Despite the regulations, fraternity hazing is still prevalent. And despite the risk of injury and death, there are still students joining a brotherhood. That’s the irony of it all!
Fraternity hazing can be too harsh as to inflict injuries. Or worse, death. Since its inception, this kind of initiation rites has already claimed not a few lives. Sadly, it’s still difficult to obtain the exact number of hazing victims. No central tracking system is in place for such deaths yet. Besides, the role of hazing in some incidents is subject to arguments. But, in so far as the available record is concerned, fraternity hazing has already claimed over a hundred deaths worldwide. In the Philippines alone, there are already at least 40 hazing deaths since 1954. The latest casualty died on Sunday, 17 September 2017.
Misleading account from ‘witness’
Initial reports say a concerned citizen found the victim on a pavement. The same citizen rushed him to a hospital but was declared dead on arrival. The victim was later identified as Horacio Castillo III, a first-year student at the University of Santo Tomas (UST) Manila.
The parents’ account
According to the victim’s parents, Castillo informed them he would stay overnight at the university campus. That was on Saturday evening, 16 September. He said he was going to attend the welcoming rites of the school-based fraternity. Apparently, the young Castillo was a neophyte of the Aegis Juris, one of UST’s fraternity.
Monday, 18 September came. Castillo’s parents received a call from an anonymous person. He notified them that their son was confined in a hospital.
The true story: a cover-up attempt
As the investigation on the matter progressed, it turned out that the victim was not found on a pavement. Rather, he died inside a hazing facility. The 22-year-old Horacio Castillo III was a freshman at the UST Faculty of Civil Law.
The said “concerned citizen” who brought the victim to the hospital was actually a fellow of the Aegis Juris fraternity. His name is John Paul Solano. When asked why he lied, Solano eventually admitted that it was what he was instructed to say. He implied that the instructions came from the officers and elders of the fraternity. These elders were either present during or well aware of the ongoing, initiation rites.
In response, the dean of UST College of Law, Nilo Divina, ordered the preventive suspension of Aegis Juris members and officers. He promised to cooperate with the investigation. Ironically, though, Divina’s decision of banning the fraternity members from the university campus seemed absurd. It rather made the investigation process more difficult. The suspension order only allowed the prime suspects of the crime to escape. In fact, some of them fled abroad right after the incident happened.
The Manila Police District further discovered several pieces of evidence. Most salient of which is a well-planned procedure to cover-up Castillo’s death. Because of this, each person-of-interest in the case tries to drop one another in the air.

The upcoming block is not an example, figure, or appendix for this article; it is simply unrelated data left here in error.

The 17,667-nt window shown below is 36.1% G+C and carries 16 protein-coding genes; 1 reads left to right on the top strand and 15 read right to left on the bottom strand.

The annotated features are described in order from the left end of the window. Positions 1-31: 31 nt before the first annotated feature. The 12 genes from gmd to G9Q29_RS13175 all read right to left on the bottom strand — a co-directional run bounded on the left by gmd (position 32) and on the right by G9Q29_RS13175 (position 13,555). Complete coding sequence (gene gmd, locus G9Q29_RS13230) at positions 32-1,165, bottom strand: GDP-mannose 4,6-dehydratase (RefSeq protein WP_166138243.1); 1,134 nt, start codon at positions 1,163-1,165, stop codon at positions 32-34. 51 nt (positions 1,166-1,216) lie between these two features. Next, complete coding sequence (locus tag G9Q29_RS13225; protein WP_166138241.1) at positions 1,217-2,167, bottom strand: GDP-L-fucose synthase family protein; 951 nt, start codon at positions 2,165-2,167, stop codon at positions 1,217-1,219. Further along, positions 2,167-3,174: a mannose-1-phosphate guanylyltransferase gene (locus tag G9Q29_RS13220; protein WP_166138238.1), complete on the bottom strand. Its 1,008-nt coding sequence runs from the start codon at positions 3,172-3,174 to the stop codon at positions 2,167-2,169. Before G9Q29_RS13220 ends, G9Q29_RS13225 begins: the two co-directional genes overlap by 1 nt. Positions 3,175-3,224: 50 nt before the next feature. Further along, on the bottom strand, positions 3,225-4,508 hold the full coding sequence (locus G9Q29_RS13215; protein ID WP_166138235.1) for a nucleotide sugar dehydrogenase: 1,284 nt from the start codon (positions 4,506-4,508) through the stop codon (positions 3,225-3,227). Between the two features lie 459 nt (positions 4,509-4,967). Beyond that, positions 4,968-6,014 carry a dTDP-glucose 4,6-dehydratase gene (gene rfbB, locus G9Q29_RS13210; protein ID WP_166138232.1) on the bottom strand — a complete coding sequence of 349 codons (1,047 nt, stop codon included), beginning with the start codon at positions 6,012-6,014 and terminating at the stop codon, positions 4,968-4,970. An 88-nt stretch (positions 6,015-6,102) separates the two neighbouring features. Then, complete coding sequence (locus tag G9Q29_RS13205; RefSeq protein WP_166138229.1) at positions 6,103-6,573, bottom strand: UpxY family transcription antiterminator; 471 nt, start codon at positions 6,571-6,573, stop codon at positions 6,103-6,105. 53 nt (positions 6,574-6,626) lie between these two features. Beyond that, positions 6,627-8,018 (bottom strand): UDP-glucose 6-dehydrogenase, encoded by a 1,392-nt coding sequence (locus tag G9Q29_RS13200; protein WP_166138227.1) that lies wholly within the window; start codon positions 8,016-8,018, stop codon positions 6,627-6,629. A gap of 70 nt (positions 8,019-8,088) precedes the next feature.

Where is justice?
‘Do no injustice, suffer no injustice’. This is the motto that Aegis Juris embraces. It runs boldly across the fraternity’s website. Now, how does this motto justify a new recruit’s death?
Going back to the history of fraternity and based on recorded cases. Only a handful of hazing deaths worldwide have been resolved. And not many suspects are incarcerated. Sad, but it’s true!
So, will Castillo’s case be any different?
In the Philippines, particularly, it’s obvious that politics almost always come into play in cases like this. Many fraternity members hold key positions in the government. And they use their power to cover-up the issue. It’s no wonder then that up to this time since 1954, only a minimal number of suspects in fraternity hazing deaths are put to jail.
Sadly, the existing anti-hazing law in the Philippines has some loopholes. And the erring fraternities conveniently use these ambiguities to circumvent the issue around. It’s also ironic that lawmakers recall the law only when fatal incidents occur. It’s now high time lawmakers review and revise the Philippines’ Anti-Hazing Law of 1995. Castillo’s and the previous victims’ parents still trust in the justice system of the country. And they hope it will be served in the present administration.
Meanwhile, John Paul Solano, the fellow Aegean who attended to the dying Castillo seems to be all alone now. His fraternity brothers are trying to keep a distance from him one by one. The frat’s president himself denies having instructed him on what to do with Castillo’s body. Likewise, the rest of his fraternity brothers try to wash their hands off the case. Apparently, the elders, who are already practicing lawyers, are the ones encouraging the cover-up of the case. Is this what brotherhood all about? What an irony!